‘A worthy and important book.’ — David Taylor, Psychical Studies: The Journal of the Unitarian Society for Psychical Studies
‘A compelling alternate vision in which the human spirit and the material world are both fully real and fully significant. Moreover, Lachman brilliantly argues that human beings have a significant role to play in bringing the entire world — even the entire cosmos — to completion and creative fruition… This is one of the most stimulating and significant books on the subject in years. The Caretakers of the Cosmos is an essential work for all who are curious about what makes us uniquely human, and about how we can all participate, each in our own way, in the creation of a fuller and more satisfying world.’ — David Fideler, Parabola
‘[Lachman’s] views are set out lucidly, engagingly, tentatively and accompanied by a cloud of illustrious witnesses from the Hermetic tradition and the the Kabbalah, to Blake and Goethe through to Berdyaev and Cassirer (amongst many others).’ — Nicholas Colloff, Golgonooza
‘I found Lachman’s user friendly treatment refreshing. Although the caretaker theme is common in enlightened circles such comprehensive expositions in this type of evolutionary context are rarer. Lachman’s depth of reading and research are admirable, and he weaves the story well, developing what is becoming increasingly obvious – that all of human history reflects the evolution of consciousness.’ — Martin Lockley, Scientific and Medical Network Review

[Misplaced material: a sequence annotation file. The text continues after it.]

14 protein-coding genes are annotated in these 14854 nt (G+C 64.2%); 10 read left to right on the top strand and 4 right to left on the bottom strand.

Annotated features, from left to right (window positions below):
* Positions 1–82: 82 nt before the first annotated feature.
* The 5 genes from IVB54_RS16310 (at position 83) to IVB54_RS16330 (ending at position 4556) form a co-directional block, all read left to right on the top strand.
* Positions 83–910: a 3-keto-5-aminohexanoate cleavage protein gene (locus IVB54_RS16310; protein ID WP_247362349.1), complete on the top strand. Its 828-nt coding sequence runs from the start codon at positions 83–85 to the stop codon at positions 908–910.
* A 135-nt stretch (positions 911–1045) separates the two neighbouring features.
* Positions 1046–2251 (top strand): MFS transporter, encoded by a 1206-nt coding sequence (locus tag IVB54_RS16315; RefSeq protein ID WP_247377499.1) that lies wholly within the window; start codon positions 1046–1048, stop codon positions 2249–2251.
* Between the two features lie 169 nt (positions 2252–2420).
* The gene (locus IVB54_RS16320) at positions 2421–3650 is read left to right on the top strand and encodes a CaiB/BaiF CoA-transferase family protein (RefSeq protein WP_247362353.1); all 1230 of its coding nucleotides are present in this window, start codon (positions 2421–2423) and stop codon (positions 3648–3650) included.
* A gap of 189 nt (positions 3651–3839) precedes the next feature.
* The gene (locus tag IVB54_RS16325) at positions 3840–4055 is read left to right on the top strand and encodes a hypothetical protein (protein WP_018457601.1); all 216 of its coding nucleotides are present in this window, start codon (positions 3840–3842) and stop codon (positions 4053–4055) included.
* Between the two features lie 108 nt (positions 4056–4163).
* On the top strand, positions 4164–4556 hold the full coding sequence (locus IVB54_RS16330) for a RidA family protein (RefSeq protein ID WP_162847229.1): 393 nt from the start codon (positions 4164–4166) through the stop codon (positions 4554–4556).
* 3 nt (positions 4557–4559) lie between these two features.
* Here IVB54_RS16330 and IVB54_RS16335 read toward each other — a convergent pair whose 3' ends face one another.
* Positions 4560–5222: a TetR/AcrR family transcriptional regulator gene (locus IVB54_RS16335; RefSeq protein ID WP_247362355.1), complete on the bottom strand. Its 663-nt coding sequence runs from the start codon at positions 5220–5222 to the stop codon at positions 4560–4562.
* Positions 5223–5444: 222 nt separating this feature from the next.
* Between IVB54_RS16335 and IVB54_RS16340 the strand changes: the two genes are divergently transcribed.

‘This is a book not short of accessibility, guts and wry, dry humour… Caretakers of the Cosmos is about our relationship to each other, the planet and the Universe – which superficially might sound rather New Age. But as I hope you might realise by now, this book could hardly be further from such glib platitudes. It’s about consciousness, quantum physics, intention and engagement. In other words about the acceptance of a distinct role and a conscious commitment to it. If it all sounds like hard work, this might be the moment to remember that this relationship is about joy. But most – and to some of us, best – of all, is this book’s insistence on the ‘fallacy of [human] insignificance’. And indeed this is a far from insignificant book.’ — Lynn Picknett, Magonia Review of Books
‘Gary Lachman offers the reader a fascinating insight into esoteric and spiritual traditions that state that the world and the cosmos are not without purpose and that humanity has an essential role to play… A noble and ambitious perspective.’ — Griet Hellinckx, Erziehungskunst.